(See Mixed Blessings Of A Winter Bug for why this short—6 miles—walk was for me momentous and groundbreaking—wave the flags, yippee, yeah!)
Monday 8th September:
Donned trainers, packed by backpack—with a ‘ball-into-nothing type waterproof jacket (despite weather forecast predicted sunny all day), emergency med-kit, and munchable goodies and water.
Caught XI bus Great Yarmouth to Norwich
(No, not this one. Ours was posh purple)
Caught bus Norwich to Thorpe Marriot.
Heading off to Marriott Way.
I wasn’t alone. My walking companion, No 2 daughter, came with me.
Marriott Way, 24½ miles long, is a footpath, bridleway and cycleway that runs between Vauxhall train station, Norwich and Aylsham (Norfolk), via a much convoluted route.
Its name, and its serpentine path, hangs on its former existence—as a railway track. It was named for William Marriott, chief engineer and manager of the Midland and Great Northern Railway—aka the Muddle and Go Nowhere Railway.
We were heading back to Norwich, which gave us a 6-and-something mile walk. I took some photos on the way. Not high quality, it’s just a basic digi-camera on my very basic phone. Also, the day being blazingly bright, not all the photos were usable.
The Walk skirts the village where I lived prior to moving to the coast, and I do admit it, I miss it. This (below) is where I used to swim with a group of friends. As young teenage girls we probably posed a distraction for the train drivers!
River Wensum—the trees are much grown since I swam here
Later, when I had children, Marriott Way was our favourite Sunday afternoon walk. The kids loved to splash in the river. This is the River Tud, though why call it a river when throughout its course it’s only a stream. And as you can see, the water is remarkably clean.
River Tud—where Marriott Way crosses it.
Yes, there is water in it—ankle deep!
River Tud—looking towards confluence with Wensum
And there is even a Costessey henge. This needs a little explanation. It has never been excavated, only identified on aerial photos. So it might be something other than a henge.
It could be a Bronze Age ‘disc barrow’—yep, not all barrows had whopping great humps in the middle.
(Source Wikipedia: Round Barrows)
It could be a ditch around an Iron Age round house—the ditch was for catching the run-off from heavy rain-storms; it also kept the wildlife at bay.
(Source Wikipedia: Round Houses at Castell Henllys)
However, henges are often situated at the confluence of two rivers—to the east of Norwich, Arminghall henge sits at the Tas-Yare confluence.
Plan found on The Megalithic Portal
scan of an original in ‘Circles & Standing Stones’ by Evan Hadingham, 1978, where C14 dated to 3400 BCE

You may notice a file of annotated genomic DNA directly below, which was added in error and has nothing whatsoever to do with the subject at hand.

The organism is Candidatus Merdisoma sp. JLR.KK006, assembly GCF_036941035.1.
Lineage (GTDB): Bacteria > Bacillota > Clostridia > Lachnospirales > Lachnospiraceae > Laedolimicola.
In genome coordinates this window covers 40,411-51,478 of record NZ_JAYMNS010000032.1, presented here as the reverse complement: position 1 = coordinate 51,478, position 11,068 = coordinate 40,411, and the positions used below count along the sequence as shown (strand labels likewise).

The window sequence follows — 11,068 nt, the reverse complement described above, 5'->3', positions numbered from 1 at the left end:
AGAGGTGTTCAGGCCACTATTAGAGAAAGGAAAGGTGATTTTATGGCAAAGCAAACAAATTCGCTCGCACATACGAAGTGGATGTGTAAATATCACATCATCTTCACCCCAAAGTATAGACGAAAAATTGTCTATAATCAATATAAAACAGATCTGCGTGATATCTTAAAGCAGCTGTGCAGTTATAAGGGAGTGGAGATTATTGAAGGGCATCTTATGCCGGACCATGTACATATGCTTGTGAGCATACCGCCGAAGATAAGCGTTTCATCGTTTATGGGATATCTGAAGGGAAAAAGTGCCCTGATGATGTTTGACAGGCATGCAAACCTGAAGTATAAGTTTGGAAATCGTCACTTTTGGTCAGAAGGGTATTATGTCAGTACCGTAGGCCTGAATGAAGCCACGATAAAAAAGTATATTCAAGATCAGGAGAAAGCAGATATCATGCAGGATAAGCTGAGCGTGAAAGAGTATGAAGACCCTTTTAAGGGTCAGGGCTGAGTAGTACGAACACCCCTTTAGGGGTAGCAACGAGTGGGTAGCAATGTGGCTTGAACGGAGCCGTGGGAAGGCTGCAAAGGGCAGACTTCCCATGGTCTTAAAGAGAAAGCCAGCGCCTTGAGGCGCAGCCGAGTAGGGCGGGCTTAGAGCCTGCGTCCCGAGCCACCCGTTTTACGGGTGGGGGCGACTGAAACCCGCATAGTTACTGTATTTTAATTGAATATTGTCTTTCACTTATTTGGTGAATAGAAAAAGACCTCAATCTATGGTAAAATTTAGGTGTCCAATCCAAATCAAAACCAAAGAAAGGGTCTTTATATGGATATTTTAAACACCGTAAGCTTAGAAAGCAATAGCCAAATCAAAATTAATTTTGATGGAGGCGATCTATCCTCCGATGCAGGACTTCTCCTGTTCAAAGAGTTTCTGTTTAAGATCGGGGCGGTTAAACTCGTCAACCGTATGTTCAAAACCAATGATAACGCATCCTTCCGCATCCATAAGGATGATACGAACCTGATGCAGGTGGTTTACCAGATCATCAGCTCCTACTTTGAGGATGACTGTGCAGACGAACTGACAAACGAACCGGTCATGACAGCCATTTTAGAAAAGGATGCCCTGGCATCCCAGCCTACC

The Costessey ‘henge’ sits at the Tud-Wensum confluence—which more or less confirms it as a Neolithic henge. Not that much can be seen of it, as you can see by the photo. (But then, Arminghall henge is now nothing but an empty field, too)
Costessey Henge—as close as I could get to it, there being a barbed wire fence, a water-filled ditch and a dense nettle bed in the way.
I wanted to take a photo of the confluence, but a herd of Jersey cows (a dairy breed) were quite insistent they weren’t going to allow me near . . .
(Photo source Wikipedia: Jersey Cattle)
A herd of Jersey Cows—NOT the ones I encountered.
I wasn’t going to risk having my phone knocked out of my hands and trampled. The field was somewhat muddier than this!
By now the sun was hot-hot-hot and also tiring, and a decision must be made—to cut the walk and catch a bus back into Norwich, or to continue. We continued.
River Wensum as it passes through Heigham
Heigham (pronounced HayUm) is the westernmost Norwich parish dating from Anglo-Saxon times. Norwich is named for the Viking Wick to the North of the Wensum, the Saxons having already colonised the southern flank of the river. Judging by the how tightly packed the early churches, their parishes were narrow strips that ran from the river, uphill to where Norwich market and the City Hall now is.
(Source: Wikipedia: Norwich)
Norwich Market and City Hall. The crenellated flint-walled building to the right is the Guildhall (see next).
(Source: Wikipedia: Norwich)
Norwich Guildhall—built early 1400s, this was the seat of city government until replaced by the City Hall in 1938—note the ‘modern’ extension which dates to 1534!
Colourful though the Norman’s market has turned out to be, it wasn’t the original Saxon site. The Normans moved the market here during the first years of conquest (between 1066 and 1076)—the better to enable them to keep an eye on trade from their imposing castle which towers over the market (opposite the City Hall).
(Source: Wikipedia: Norwich)
Although an early example of Norman castle, this dates only to C12th. It replaced an earlier wooden version. The first castellan here was the rebellious Breton Ralf de Gaël, Earl of Norfolk and Suffolk 1071-1075. When his rebellion failed he fled back to Brittany, leaving his newly-wed wife to hole out in the castle. That’s chivalry for you.
The original Saxon market had sat in the wide sweep of the Wensum where, in 1096, Bishop Herbert de Losinga built his cathedral. A Saxon settlement and two Saxon churches were razed to make space for it. The stones were brought from Caen in Normandy.
(Source: Wikipedia: Norwich Cathedral)
Norwich Cathedral began life as part of a Benedictine monastery—hence the cloisters.
And that’s where the walk ends—convenient for those needing a train, but we wanted a bus!
(Source: Wikipedia: Norwich Railway Station)
And now you’re wondering why, for me, this short—6 miles—walk was momentous and groundbreaking. See Mixed Blessings Of A Winter Bug .